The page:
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A Cyberbullying Assessment Among High School Students

By — Bullying Special Edition Contributor
Updated on Mar 9, 2012

Bullying awareness has become increasingly more important as school-aged children gain access to 21st century technology. Present day children belong to a “cyber-network” where perpetrators shield themselves through the anonymity of new communication styles [1].

What is Cyberbullying?

Cyberbullying is the act of using electronic technology, such as cell phones and computers, to deliberately harass or threaten another individual or group (3, 6). A difference between traditional bullying and cyberbullying is that with traditional bullying, the bully needs a physical location in order to harass their victim (6). However, with the advent of the Internet and cell phones, cyberbullying can happen anywhere and at any time (6). In addition, with traditional bullying, the bully is most likely known to their victim, whereas with cyberbullying, the perpetrator can have anonymity, which can have more detrimental effects on the victim.

While many schools recognize the importance of reducing the occurrence of cyberbullying, few schools may be aware of the prevalence rates within their schools (4). Due to policies aimed at prohibiting the free use of cell phones and online chat rooms/emailing during school hours, many cyberbullying incidents occur outside school grounds. However, although this may be the case, the effects of cyberbullying can carry over into the school climate (5). While attempts at implementing intervention programs and policies to reduce cyberbullying have been created (2), it may be more important to first understand not only the prevalence of cyberbullying, but more specifically what type of cyberbullying behaviors the students are involved in.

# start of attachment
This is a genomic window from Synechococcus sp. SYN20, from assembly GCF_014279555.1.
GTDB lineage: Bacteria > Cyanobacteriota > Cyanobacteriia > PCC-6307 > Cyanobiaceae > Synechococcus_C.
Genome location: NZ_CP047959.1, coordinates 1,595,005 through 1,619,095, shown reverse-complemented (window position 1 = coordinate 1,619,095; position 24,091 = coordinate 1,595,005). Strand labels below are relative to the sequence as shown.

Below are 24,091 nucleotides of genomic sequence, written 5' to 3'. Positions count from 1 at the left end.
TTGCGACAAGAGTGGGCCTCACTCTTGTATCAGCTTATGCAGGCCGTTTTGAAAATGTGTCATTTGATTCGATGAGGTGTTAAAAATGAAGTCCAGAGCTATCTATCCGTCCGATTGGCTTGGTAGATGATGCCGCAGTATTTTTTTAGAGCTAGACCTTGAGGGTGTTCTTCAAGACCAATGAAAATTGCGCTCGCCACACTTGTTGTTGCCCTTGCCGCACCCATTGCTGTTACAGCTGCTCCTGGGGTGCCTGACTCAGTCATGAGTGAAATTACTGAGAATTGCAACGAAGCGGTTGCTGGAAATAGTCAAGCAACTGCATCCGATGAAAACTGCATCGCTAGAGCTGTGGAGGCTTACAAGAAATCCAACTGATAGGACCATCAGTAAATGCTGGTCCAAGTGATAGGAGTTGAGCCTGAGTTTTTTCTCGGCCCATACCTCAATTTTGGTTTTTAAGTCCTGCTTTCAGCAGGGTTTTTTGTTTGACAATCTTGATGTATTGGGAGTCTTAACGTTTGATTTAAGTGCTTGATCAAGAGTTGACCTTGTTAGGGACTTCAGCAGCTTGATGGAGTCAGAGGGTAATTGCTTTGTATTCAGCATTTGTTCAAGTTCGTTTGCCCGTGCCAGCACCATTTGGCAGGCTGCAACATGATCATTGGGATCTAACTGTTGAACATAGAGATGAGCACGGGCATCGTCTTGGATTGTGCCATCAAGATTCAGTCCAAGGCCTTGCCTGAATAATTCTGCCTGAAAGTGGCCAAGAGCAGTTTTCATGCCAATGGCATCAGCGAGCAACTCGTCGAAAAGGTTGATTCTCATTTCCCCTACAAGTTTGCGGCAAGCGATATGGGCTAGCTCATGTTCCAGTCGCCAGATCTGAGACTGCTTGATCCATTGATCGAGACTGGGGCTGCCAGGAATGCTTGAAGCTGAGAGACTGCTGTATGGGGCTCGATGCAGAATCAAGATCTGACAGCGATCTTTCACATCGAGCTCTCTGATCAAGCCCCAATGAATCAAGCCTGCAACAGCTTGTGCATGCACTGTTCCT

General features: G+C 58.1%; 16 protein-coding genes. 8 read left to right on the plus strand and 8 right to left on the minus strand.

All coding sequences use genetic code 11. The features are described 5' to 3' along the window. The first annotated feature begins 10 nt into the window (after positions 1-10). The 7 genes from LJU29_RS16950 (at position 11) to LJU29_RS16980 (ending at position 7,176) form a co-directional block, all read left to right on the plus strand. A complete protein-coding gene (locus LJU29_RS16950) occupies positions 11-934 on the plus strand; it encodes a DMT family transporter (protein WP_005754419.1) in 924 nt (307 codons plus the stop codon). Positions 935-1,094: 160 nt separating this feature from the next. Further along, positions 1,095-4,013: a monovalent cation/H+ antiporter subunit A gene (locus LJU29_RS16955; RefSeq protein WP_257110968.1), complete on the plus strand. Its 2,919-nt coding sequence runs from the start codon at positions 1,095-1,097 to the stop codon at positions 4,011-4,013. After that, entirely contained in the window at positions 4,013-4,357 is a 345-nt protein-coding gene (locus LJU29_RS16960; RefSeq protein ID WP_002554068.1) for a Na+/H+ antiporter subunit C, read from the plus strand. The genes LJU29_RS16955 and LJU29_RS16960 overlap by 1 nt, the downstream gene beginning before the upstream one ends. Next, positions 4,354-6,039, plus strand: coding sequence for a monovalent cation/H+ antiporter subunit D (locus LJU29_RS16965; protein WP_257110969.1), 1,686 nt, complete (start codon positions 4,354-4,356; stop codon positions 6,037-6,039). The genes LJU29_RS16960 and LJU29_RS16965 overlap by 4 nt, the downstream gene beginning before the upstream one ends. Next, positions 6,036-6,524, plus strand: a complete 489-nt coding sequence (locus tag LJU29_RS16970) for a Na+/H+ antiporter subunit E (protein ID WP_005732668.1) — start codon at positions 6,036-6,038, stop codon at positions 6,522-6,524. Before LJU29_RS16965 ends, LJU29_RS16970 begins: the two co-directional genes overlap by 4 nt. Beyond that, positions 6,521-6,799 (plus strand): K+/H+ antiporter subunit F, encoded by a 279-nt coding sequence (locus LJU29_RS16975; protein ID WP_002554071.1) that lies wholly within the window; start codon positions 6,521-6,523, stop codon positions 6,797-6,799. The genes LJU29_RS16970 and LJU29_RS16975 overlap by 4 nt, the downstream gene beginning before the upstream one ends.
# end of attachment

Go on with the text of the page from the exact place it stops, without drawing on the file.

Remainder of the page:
To increase our understanding of cyberbullying behaviors, our research team from St. John’s University conducted a study to do the following:

  • assess the prevalence rate of cyberbullying among high school students
  • assess the type of cyberbullying behaviors among high school students
  • study how the occurrence of cyberbullying relates to social-emotional functioning
  • study how the occurrence of cyberbullying relates to academic performance.

Our Study

Ninth and tenth graders (11 male, 17 female) from a parochial high school in the New York area were recruited for participation in our research. Twenty-eight students completed the questionnaires.

Students’ exposure to cyberbullying was assessed through a revised version of the Revised Olweus Bully/Victim Questionnaire (7). The revised measure assesses cyberbullying specifically, whereas the original questionnaire targets traditional bullying. Students were administered a demographic questionnaire where students also self-reported their current GPA. Additionally, students completed The Behavior Assessment System for Children—Second Edition (BASC-2)- Self Report (SRP)***. Specifically, our research team focused on measures relating to cyberbullying along with:

  • Attitudes to School
  • Attitudes to Teacher
  • Interpersonal Relations
  • Social Stress
  • Self-Esteem
  • Sense of Inadequacy  
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